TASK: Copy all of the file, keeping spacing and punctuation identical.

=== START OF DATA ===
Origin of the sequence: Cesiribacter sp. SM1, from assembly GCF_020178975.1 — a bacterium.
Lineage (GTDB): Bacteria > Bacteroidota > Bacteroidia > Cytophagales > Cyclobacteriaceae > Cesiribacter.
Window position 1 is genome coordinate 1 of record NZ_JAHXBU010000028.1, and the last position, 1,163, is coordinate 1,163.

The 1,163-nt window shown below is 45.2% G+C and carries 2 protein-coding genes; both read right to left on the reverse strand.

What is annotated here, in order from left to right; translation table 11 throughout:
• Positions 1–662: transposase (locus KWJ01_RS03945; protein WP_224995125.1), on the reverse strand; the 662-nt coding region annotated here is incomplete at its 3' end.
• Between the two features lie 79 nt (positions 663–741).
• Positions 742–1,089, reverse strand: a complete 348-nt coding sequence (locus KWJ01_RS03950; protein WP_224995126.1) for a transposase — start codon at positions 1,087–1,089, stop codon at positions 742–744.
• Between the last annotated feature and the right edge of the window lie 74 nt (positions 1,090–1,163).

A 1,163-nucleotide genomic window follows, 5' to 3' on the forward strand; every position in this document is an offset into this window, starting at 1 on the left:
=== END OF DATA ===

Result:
Origin of the sequence: Cesiribacter sp. SM1, from assembly GCF_020178975.1 — a bacterium.
Lineage (GTDB): Bacteria > Bacteroidota > Bacteroidia > Cytophagales > Cyclobacteriaceae > Cesiribacter.
Window position 1 is genome coordinate 1 of record NZ_JAHXBU010000028.1, and the last position, 1,163, is coordinate 1,163.

The 1,163-nt window shown below is 45.2% G+C and carries 2 protein-coding genes; both read right to left on the reverse strand.

What is annotated here, in order from left to right; translation table 11 throughout:
• Positions 1–662: transposase (locus KWJ01_RS03945; protein WP_224995125.1), on the reverse strand; the 662-nt coding region annotated here is incomplete at its 3' end.
• Between the two features lie 79 nt (positions 663–741).
• Positions 742–1,089, reverse strand: a complete 348-nt coding sequence (locus KWJ01_RS03950; protein WP_224995126.1) for a transposase — start codon at positions 1,087–1,089, stop codon at positions 742–744.
• Between the last annotated feature and the right edge of the window lie 74 nt (positions 1,090–1,163).

A 1,163-nucleotide genomic window follows, 5' to 3' on the forward strand; every position in this document is an offset into this window, starting at 1 on the left: